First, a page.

As growing inflation renders them costly in a nation where more than half of the 200 million people struggle to make ends meet, Nigerian businesses have an inventory of unsold goods that is approaching Covid-19 epidemic proportions.
Bloomberg, which quoted the Manufacturers Association of Nigeria, said the value of unsold goods held by Nigerian producers increased by 22% to N470 billion ($1 billion) at the end of 2022. With the exception of 2020, when coronavirus lockdowns were in place, that is the highest number in the previous five years.
“The high inventory is attributed to low purchasing power in the economy, following the continuous increase in inflationary pressures,” the business online paper quoted Segun Ajayi-Kadir, director-general of the Manufacturers Association of Nigeria, as saying.
Ajayi-Kadir stated that while the cost of shipping and logistics for transportation increased, the price of fuel, particularly diesel, increased by over 50%.
Despite an increase in interest rates of more than 700 basis points, Nigeria’s inflation rate has grown steadily over the past nine months, reaching 22.2% in April. With both indicators of cost of living at their highest levels since September 2005, food inflation is significantly higher at 24.6%.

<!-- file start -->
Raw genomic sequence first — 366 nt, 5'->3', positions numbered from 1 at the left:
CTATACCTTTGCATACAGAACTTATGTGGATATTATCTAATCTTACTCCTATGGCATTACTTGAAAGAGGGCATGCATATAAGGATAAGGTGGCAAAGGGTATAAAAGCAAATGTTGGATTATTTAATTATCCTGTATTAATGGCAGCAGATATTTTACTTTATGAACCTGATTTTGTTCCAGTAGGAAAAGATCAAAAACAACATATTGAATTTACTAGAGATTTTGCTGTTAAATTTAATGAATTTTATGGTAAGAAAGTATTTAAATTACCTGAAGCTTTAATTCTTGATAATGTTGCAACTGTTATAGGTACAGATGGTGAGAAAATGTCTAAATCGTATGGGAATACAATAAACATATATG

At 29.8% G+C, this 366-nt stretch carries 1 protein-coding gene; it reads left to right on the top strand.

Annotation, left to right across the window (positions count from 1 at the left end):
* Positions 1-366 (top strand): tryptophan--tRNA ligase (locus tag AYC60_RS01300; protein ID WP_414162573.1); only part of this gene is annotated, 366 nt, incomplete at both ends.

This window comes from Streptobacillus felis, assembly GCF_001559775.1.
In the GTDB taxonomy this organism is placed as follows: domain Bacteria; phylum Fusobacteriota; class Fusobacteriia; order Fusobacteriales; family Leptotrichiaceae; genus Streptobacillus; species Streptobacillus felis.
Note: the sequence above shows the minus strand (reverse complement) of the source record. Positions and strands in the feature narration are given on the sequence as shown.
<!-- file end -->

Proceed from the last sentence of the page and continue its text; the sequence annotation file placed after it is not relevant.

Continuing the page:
In order to offset the growing cost of inputs brought on by Russia’s invasion of Ukraine, a weaker currency, and greater financing costs, businesses are raising prices exceeding the means of the majority of consumers, placing pressure on the price index.
During the past three years, Nigerian producers—of which more than 3,000 are registered with the manufacturers union—have fought to survive. In the first quarter of 2023, the sector’s growth slowed to 1.6% for the third time in a row.
Due to a lack of new bills, the Central Bank of Nigeria’s plan to replace high-denomination banknotes in order to encourage electronic-based payments, remove excess cash liquidity, and control the money supply resulted in severe cash shortages in the final quarter of 2022 and the first three months of this year. This reduced consumer demand before the central bank increased supply as a result of extending the deadline to the end of the year.
“The withdrawal of large amounts of the old naira without commensurate replacement with the new notes resulted in a cash crunch in the economy, with very limited means of purchasing items by households,” the DG said. “This particularly affected the manufacturing sector, as it was extremely difficult to sell most fast-moving consumer goods and other commodities,” he said.